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INDICTMENT AGAINST SRI LANKA
Censorship, Disinformation & Murder of Journalists

The Associated Press, Truth &  Co-Chairs

21 December 2005

 "Sometimes to be silent is to lie.." -  David Edwards

[Comment by News Watch: Nowhere does the AP Report filed from Colombo on 20 December and published by the Hindu, make any reference to the Co-chair statement:

"The Co-Chairs recognise that activities of paramilitary groups are another of the causes for the deteriorating situation. They urge the Government to ensure that such groups cease their paramilitary activities, as a demonstration of its commitment to a peaceful way forward..." 

Neither does the AP report make any reference to the Co-Chairs continued support for Norway and also for the SLMM headed by Norway and the implicit rejection by the Co-Chairs of President Rajapakse's demand that the facilitator's role be separated from the monitoring role.

The Associated Press may want to re examine its Report filed from Colombo in the light of its stated vision of being ' the bastion of the peopleďż˝s right to know around the world' and being 'an industry leader in open government issues' and ask the question  whether the spin that the published AP report puts to the Co-Chairs Statement is more in accord with the agenda of the Research Analysis Wing of India in relation to the conflict in the island of Sri Lanka than with truth. The Associated Press Reporters from Colombo include Krishnan Francis and  Dilip Ganguly.]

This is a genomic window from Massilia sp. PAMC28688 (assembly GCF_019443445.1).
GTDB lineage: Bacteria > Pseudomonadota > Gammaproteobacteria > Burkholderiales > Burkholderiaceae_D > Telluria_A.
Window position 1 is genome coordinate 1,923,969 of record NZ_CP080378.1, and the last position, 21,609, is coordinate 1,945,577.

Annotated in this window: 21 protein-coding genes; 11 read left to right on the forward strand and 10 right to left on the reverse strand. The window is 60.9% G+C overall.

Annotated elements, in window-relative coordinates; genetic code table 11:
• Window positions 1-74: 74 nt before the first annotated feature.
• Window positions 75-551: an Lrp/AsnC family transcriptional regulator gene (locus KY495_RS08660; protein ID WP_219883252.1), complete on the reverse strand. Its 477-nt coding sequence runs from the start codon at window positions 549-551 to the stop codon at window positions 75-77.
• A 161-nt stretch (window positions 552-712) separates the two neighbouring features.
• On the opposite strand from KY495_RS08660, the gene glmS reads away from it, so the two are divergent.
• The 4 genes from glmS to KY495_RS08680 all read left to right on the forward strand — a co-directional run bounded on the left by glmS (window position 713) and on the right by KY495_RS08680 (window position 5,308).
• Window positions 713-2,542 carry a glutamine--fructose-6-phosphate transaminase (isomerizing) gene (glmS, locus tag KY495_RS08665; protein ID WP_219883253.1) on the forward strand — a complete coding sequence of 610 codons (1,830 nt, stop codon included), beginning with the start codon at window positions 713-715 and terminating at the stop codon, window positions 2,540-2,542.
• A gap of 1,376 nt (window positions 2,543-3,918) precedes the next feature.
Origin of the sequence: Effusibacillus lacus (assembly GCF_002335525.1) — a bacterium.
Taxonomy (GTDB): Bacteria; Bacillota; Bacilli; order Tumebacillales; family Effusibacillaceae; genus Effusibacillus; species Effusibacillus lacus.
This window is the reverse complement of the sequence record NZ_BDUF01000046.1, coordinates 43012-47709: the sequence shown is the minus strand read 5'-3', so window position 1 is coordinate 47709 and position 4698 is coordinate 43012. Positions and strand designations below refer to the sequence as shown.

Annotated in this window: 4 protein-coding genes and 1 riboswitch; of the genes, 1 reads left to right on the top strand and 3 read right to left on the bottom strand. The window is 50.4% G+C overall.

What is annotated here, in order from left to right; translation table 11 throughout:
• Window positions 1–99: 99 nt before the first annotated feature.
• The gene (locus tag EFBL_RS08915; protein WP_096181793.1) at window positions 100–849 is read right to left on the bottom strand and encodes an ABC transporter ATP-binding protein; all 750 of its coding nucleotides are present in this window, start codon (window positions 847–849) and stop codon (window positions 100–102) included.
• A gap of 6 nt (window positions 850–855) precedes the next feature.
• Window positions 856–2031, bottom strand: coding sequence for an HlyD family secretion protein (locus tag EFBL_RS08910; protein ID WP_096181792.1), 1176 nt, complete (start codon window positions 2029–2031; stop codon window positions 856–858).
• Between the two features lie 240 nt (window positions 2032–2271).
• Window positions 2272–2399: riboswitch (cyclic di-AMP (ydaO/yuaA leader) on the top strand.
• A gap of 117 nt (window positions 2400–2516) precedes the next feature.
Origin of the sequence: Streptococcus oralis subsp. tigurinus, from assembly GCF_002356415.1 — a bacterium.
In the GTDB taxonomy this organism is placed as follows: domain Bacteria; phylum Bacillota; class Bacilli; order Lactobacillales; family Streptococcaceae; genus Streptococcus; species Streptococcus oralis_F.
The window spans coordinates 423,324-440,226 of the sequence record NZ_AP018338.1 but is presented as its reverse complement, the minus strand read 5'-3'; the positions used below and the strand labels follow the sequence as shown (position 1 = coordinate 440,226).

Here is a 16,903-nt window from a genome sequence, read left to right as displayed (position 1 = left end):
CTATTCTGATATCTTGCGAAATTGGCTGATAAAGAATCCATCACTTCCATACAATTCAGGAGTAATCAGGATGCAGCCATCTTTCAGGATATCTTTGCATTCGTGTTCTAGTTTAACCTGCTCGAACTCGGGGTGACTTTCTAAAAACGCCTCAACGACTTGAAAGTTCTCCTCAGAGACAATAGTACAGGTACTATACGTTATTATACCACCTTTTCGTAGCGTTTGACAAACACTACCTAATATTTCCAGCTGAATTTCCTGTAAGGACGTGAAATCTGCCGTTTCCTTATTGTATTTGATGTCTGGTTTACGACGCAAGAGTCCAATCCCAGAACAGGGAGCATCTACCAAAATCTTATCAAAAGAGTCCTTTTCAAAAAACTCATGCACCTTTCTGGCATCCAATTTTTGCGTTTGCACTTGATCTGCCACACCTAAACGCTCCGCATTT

[see also The Spin and Swing of RAW Orchestra - Sachi Sri Kantha]


The Fact...


Sri Lanka Co-Chairs Meeting - 19 December, 2005
Final Statement - Full text

 

The Co-Chairs of the Tokyo Donor Conference met in Brussels on 19 December 2005 to review the situation in Sri Lanka. A representative of the Indian Government met separately with the Co-Chairs for an exchange of views.

 

The Co-Chairs note that Sri Lanka is facing a crucial choice between increased violence and re-invigorating the peace process. The prospects for long-term peace lie in the hands of the Government of Sri Lanka and the LTTE. The Sri Lankan people want peace. A failure to respond to this desire would be a tragic step backward.

 

The Co-Chairs note the recent LTTE appeal for "a reasonable political framework". However, the Co-Chairs condemn the LTTE's enforced boycott of the Presidential election in parts of the North and East, which deprived Tamil voters of their right to vote.

 

The Co-Chairs also condemn in the strongest terms the recent escalation in violence in the North and East.

 

The Co-Chairs call on the LTTE to put an immediate end to their on-going campaign of violence and again urge the LTTE to demonstrate their commitment to the Ceasefire Agreement and the peace process. Failure to demonstrate a willingness to change would not be without serious consequences.

 

The Co-Chairs recognise that activities of paramilitary groups are another of the causes for the deteriorating situation. They urge the Government to ensure that such groups cease their paramilitary activities, as a demonstration of its commitment to a peaceful way forward.